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|The Reckoning(Darkest Powers #3) by Kelley Armstrong|
I checked the other screens. Dr. Davidoff was in a meeting room with Mrs. Enright, Sue, Mike the security guy, and the two others. They were deep in debate.
The rest of the rooms were dark, all except one that wasn’t any bigger than my walk-in closet at home, crammed with a twin bed, small desk, and chair.
Someone sat at the desk, writing, chair pulled as far from camera range as possible. I could see only a shoulder and arm, but I recognized the dark purple silk blouse. I’d been with Aunt Lauren when she bought it this winter.
The woman stood, and there was no doubt. It was Aunt Lauren.
I brought the demi-demon in and pointed at the screen. “What room is that and why is my aunt in there?”
“Because she was naughty. Apparently, distaste for imprisonment runs in the family. She was scarcely confined to a regular cell for a day before she tried to escape. They decided she needed more direct supervision.”
“So she’s a captive?”
“She helped you escape. Did you think they’d throw a feast in her honor? Sacrifice a goat or two?”
“They said she’d changed her mind and admitted she made a mistake.”
The demi-demon laughed. “And you believed them? Of course you did, because they’ve never been anything but perfectly honest with you.”
My face heated.
“Yes, they tried to make her see the error of her ways,” the demi-demon said. “They offered immunity and forgiveness and feather pillows. She’s a very valuable member of the team. But she refused.” She looked at me and sighed. “I suppose you want to rescue her, too.”
“Then let’s get on with it.”
I grabbed her arm before she walked away. “Rae. The fire half-demon girl. They said she was transferred. Is she here, too?”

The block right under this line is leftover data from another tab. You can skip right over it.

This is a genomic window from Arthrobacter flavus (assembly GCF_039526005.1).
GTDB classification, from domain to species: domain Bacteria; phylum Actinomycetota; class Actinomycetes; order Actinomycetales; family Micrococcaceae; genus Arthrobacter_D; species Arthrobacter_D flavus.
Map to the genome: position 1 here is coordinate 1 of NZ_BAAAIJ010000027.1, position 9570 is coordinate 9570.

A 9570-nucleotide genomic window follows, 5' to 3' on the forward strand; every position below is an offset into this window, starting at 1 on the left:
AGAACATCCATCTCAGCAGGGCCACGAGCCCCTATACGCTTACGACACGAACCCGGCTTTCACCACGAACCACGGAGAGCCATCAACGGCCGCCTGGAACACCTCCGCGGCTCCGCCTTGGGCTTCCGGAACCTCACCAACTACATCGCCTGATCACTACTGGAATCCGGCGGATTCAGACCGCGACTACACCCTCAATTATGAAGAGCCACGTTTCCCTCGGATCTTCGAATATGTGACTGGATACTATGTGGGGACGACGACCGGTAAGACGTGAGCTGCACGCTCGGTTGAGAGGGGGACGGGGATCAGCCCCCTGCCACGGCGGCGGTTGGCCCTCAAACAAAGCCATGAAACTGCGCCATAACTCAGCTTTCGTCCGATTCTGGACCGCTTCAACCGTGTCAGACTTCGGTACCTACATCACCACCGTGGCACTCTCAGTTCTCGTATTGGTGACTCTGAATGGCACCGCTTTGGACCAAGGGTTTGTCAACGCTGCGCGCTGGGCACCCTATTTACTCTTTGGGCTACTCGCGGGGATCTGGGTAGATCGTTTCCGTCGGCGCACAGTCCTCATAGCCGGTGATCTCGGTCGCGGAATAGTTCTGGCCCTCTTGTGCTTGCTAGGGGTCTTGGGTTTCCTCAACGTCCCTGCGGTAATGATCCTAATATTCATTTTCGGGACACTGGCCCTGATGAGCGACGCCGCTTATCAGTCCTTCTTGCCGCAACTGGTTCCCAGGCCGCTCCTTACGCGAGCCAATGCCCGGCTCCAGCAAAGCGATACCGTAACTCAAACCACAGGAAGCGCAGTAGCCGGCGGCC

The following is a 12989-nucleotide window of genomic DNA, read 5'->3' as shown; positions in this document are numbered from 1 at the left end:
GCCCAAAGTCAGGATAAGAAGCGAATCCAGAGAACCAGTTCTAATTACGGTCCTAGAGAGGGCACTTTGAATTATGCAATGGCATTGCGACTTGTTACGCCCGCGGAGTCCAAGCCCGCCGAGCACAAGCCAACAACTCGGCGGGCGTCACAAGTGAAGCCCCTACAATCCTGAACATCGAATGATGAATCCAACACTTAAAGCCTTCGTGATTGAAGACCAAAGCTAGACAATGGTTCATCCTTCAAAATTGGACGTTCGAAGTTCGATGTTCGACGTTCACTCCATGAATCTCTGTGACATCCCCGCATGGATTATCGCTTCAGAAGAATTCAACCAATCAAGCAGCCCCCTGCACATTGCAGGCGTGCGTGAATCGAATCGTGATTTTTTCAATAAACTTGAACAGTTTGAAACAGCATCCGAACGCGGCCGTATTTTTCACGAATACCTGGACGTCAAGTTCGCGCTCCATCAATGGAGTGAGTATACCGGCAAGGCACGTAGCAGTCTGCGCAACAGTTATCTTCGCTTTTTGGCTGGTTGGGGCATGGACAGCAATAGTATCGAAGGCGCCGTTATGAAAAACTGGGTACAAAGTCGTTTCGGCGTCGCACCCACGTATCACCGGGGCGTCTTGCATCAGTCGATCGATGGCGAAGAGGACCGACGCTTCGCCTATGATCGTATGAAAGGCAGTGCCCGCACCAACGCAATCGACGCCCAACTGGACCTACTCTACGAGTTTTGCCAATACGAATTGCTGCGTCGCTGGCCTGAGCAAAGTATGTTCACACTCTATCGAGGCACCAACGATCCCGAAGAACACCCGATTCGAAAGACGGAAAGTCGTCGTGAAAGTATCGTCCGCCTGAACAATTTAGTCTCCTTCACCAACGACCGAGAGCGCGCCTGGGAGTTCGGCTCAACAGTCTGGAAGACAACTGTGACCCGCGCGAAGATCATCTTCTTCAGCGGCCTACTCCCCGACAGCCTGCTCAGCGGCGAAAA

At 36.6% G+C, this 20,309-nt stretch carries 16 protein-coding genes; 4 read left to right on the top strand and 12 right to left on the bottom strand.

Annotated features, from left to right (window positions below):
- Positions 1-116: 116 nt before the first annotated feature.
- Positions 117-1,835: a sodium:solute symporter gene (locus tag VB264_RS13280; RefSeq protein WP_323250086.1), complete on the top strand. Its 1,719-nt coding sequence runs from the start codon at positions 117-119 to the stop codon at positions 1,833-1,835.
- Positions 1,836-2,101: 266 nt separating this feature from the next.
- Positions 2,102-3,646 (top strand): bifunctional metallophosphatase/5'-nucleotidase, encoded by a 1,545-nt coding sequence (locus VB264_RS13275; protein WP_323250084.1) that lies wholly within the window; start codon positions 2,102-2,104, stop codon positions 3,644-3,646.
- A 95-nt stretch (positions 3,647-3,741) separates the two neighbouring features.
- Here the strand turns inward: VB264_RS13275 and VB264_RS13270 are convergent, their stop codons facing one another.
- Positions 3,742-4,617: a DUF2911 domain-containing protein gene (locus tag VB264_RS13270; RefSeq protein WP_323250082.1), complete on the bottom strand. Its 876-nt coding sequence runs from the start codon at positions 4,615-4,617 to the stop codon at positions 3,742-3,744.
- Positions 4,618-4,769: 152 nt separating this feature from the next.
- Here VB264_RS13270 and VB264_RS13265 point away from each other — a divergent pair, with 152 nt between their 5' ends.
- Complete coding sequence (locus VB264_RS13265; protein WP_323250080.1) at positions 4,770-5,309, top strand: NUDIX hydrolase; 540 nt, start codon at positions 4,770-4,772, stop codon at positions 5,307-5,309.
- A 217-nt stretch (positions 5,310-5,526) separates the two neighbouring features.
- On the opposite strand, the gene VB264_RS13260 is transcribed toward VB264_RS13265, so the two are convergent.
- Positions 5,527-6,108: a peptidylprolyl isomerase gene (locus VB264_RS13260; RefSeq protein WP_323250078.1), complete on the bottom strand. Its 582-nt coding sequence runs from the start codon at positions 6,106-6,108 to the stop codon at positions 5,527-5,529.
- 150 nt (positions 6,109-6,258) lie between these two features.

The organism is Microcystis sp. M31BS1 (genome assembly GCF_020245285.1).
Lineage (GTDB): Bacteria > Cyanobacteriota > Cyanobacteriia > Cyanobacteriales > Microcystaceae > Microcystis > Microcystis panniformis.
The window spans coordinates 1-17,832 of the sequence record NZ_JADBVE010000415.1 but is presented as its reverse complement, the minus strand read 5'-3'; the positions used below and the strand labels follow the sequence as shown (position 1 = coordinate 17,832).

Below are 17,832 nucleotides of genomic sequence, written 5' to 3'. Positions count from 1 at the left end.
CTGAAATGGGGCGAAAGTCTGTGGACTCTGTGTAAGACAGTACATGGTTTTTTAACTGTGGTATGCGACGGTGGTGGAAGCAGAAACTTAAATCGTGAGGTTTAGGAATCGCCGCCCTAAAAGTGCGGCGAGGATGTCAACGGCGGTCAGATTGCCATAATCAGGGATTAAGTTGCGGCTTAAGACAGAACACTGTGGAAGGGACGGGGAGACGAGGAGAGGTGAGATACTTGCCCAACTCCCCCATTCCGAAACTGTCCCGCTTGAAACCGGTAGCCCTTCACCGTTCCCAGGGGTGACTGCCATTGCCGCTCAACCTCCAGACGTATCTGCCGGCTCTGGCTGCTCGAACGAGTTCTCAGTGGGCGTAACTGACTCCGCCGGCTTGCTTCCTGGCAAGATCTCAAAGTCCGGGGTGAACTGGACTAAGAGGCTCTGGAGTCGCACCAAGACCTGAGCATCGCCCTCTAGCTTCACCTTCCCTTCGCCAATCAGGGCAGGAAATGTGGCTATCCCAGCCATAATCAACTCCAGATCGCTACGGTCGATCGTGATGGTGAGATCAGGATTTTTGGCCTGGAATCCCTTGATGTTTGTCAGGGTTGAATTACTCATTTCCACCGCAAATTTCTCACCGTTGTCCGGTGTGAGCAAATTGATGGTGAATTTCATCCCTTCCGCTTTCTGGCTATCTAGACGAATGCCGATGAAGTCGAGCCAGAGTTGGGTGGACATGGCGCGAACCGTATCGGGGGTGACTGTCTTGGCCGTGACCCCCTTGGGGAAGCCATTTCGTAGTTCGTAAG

The demi-demon hesitated, and when she spoke, there was a softness in her voice. “No, child. She’s not here. And I don’t know what became of her, so don’t ask me. She was here one evening, and come morning, she was not.”
“There’s no time for that. Your friends await and they”-she pointed at the Edison Group meeting-“will not be in there forever.”
We freed Tori first.
I tried to prepare her for the shock of seeing a dead man walking by going in first, but she caught a glimpse of him, and after a split second of surprise, said “Good idea.”
I was going to explain that I hadn’t created a zombie guard slave, but the demi-demon was already at the next door, checking the third cell, Tori right behind her. I decided that if Tori was fine with me raising the dead for personal use, then there was really no reason to tell her I’d actually made a deal with a demon.
That didn’t work so well with Simon, who knew I wouldn’t be nonchalantly controlling dead people. And I couldn’t use the no-time-to-explain excuse because we had time-undoing his restraints, getting out his IV, bandaging him, and looking for his shoes, while the demi-demon guarded the door.
So I told them the truth. Tori took it in stride. I was beginning to think Tori would take anything in stride.
Simon said nothing for a moment, and I braced myself for Are you nuts? but this was Simon. He only slid off the bed, crouched beside me while I checked under a table for his shoes, and whispered, “Are you okay?” I knew he meant the part about raising the dead, and when I nodded, he searched my face and said, “All right.” I assured him I’d been careful with the demi-demon and he said, “I know, and we’ll keep being careful.” And that was that.
“NEXT STOP, DEAR AUNTIE Lauren,” the demi-demon trilled. “Then straight to the nearest exit and”-she smiled-“freedom for all.”
“Not all.” Tori glanced at me as we walked. “We need to download the project files. There are other kids out there thinking they’re mentally ill, like Peter and Mila. Plus others who might not have come into their powers yet.”
Peter had been at Lyle House when I arrived, and he’d been released before we escaped. I hadn’t known Mila, only that she’d been there before me, and had been “rehabilitated” and sent back into the world.
“I would love to get those files,” I said. “But we don’t have time to access and print-”
Tori pulled a thumb drive from her pocket. I wasn’t even going to ask where that came from.